Almost literally before the ink dried on legislation that bans so-called “large capacity” ammunition magazines and possession of so-called “assault rifles” from the City of Pittsburgh by Mayor Bill Peduto, local residents with support from the National Rifle Association filed a lawsuit challenging the bans in the Allegheny Court of Common Pleas.
The case is known as Anderson v. City of Pittsburgh.
According to an NRA press release, Chris Cox, executive director of the organization’s Institute for Legislative Action, noted, “Restricting law-abiding citizens from exercising their constitutional rights will do nothing to stop violent criminals.”
The bans were in reaction to last year’s attack on the Tree of Life Synagogue, where 11 people were killed and seven others were injured. The attack occurred last Oct. 27, and the suspect, Robert G. Bowers, has been charged with dozens of crimes, both state and federal.
It is the latest development in what seems like a long-running battle over gun rights versus gun control in the United States. High-profile mass shootings, while rare, stir emotions and invariably result in pushes for more gun control. Currently in California, there is a stay in a federal case challenging that state’s ban on “large capacity” magazines after U.S. District Judge Roger Benitez in San Diego declared the ban unconstitutional. The state will appeal to the Ninth Circuit Court of Appeals in San Francisco.
Pennsylvania has a state preemption statute, and attorney David Thompson, representing the plaintiffs, said the state courts have “repeatedly struck down Pittsburgh ordinances that attempted to regulate firearms in defiance of state law, and we are confident that this latest ordinance will meet the same fate.”
Under the new regulations, magazine capacity is limited to ten rounds, even though handguns used commonly by private citizens and police typically carry more ammunition, depending upon the caliber.
Critics of such local ordinances, and even statewide laws that recognize so-called “gun free zones,” contend that none of those restrictions has ever prevented a mass shooting.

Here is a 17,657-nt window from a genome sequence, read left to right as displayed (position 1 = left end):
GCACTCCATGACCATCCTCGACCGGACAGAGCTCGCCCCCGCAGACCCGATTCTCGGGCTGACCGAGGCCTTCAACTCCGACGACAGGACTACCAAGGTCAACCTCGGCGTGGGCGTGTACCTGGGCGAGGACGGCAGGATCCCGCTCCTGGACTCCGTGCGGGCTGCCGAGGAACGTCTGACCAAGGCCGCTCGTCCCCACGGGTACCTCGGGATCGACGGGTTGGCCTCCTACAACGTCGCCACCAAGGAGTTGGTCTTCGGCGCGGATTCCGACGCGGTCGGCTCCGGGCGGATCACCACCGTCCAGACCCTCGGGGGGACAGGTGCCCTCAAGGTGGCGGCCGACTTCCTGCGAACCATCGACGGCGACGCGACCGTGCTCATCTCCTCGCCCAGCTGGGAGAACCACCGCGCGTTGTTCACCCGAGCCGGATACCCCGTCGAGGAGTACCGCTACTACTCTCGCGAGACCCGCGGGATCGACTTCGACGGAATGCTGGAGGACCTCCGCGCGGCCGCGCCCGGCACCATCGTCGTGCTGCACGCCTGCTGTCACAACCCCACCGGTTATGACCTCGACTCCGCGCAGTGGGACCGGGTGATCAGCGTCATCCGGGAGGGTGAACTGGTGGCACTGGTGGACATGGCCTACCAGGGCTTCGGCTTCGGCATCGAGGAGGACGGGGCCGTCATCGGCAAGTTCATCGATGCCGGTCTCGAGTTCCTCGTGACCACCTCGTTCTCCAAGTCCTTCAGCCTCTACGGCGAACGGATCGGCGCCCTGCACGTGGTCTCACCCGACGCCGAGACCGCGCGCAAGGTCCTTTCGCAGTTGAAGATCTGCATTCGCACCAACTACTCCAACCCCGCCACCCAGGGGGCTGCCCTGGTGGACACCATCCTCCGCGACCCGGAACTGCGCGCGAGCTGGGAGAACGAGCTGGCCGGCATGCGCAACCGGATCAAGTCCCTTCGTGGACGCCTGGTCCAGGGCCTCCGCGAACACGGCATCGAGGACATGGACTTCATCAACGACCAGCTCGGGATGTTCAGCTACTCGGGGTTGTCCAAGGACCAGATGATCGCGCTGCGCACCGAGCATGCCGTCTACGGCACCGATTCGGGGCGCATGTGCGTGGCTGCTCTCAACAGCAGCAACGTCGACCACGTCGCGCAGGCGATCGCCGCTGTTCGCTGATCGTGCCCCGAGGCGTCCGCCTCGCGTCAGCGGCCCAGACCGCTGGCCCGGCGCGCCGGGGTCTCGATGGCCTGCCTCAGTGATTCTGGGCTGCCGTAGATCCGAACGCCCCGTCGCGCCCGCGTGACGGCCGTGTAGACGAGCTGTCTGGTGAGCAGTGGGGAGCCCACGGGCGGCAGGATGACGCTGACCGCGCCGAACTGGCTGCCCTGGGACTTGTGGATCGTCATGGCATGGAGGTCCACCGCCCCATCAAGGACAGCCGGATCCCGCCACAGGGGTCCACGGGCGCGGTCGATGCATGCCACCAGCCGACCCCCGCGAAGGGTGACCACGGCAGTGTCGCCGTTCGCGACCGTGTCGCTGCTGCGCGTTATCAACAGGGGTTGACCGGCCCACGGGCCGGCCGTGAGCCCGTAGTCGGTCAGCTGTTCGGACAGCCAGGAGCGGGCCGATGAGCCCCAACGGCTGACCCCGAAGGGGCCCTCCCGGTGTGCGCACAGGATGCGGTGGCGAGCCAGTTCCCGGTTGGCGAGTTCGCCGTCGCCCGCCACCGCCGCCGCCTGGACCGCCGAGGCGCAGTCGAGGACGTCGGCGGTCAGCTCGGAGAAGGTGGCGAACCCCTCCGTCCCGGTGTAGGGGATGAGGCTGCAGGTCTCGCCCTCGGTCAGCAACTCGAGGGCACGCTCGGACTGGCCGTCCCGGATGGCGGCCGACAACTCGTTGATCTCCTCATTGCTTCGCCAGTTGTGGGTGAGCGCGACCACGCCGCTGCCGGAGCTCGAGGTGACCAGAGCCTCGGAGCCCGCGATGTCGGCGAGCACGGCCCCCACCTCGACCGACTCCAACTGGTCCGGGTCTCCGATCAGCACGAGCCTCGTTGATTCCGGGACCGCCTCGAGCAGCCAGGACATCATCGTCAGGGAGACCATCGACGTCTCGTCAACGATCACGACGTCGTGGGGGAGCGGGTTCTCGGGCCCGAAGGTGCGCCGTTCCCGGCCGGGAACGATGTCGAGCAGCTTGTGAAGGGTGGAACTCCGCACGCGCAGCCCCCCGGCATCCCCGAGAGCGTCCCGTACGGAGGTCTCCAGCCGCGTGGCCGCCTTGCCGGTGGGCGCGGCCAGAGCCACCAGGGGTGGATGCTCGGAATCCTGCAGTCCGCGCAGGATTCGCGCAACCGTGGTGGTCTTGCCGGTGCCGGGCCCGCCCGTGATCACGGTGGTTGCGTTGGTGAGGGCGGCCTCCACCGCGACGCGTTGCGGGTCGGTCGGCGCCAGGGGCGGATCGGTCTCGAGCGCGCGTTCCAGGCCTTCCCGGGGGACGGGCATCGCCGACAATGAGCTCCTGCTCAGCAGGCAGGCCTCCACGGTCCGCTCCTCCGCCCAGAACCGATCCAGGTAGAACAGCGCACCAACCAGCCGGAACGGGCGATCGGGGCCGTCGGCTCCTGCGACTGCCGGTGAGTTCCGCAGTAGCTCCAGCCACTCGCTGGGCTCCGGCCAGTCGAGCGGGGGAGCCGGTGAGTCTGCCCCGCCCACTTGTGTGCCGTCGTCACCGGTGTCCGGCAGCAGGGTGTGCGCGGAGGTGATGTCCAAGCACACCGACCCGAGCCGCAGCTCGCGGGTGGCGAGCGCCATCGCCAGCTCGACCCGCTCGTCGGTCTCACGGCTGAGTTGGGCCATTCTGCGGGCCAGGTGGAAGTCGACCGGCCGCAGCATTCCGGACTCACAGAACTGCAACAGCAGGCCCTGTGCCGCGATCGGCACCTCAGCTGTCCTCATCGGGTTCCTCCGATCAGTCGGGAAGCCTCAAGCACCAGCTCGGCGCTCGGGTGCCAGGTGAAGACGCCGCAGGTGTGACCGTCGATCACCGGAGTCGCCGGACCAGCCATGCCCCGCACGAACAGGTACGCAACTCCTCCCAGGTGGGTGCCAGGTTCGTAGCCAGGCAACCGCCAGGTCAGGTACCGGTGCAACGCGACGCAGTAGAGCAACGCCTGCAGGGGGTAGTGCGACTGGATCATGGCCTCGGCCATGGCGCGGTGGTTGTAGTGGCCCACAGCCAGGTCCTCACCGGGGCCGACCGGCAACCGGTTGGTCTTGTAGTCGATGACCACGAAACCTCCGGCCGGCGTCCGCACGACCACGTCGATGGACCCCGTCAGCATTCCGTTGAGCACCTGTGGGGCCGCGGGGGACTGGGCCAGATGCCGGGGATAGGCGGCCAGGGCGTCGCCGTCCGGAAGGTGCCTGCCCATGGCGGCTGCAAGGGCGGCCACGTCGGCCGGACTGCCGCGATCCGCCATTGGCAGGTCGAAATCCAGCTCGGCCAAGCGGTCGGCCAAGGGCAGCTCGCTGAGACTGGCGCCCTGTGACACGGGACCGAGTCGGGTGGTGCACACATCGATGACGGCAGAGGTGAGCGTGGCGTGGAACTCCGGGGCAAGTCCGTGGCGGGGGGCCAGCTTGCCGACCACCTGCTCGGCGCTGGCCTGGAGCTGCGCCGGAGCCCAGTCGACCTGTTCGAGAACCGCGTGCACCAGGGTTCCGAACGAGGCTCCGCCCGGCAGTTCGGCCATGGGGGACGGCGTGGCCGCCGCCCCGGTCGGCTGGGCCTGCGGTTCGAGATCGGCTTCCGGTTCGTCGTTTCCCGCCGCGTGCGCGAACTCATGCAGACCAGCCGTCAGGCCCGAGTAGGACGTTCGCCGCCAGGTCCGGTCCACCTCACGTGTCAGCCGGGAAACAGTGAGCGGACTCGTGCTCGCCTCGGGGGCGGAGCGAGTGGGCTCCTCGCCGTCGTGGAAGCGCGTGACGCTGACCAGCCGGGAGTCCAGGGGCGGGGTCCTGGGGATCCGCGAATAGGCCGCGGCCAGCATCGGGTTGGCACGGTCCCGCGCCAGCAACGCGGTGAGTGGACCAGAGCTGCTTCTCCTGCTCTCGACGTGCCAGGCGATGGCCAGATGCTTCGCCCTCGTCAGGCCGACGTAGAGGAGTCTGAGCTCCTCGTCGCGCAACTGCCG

Indeed, most mass shootings occur in “gun free zones” such as schools or businesses that post their premises off-limits to even licensed concealed carry. The argument is that these laws only disarm law-abiding citizens, making them defenseless victims against armed madmen or terrorists.
Of the 11 people killed in the October attack, the youngest was 54 and the oldest was 97. Many people considered it an act of domestic terrorism.
A third measure is aimed at temporarily disarming people who are considered “extreme risk” threats to themselves or others. Such laws are generically dubbed “red flag” or “Extreme Risk Protection Orders” (ERPO) and they have been at the center of a heating controversy. Recently, the Second Amendment Foundation issued a stern warning that such measures must provide for due process.
SAF founder and Executive Vice President Alan Gottlieb, in a prepared statement, observed, “The Fifth Amendment guarantees that no person shall be deprived of life, liberty, or property without due process of law. Our legal system has endeavored to zealously protect that right. We should expect the same zealous protection of our Second Amendment right to keep and bear arms, because all individual rights are equally important. To violate one right in an effort to trample the other must never be permitted.”
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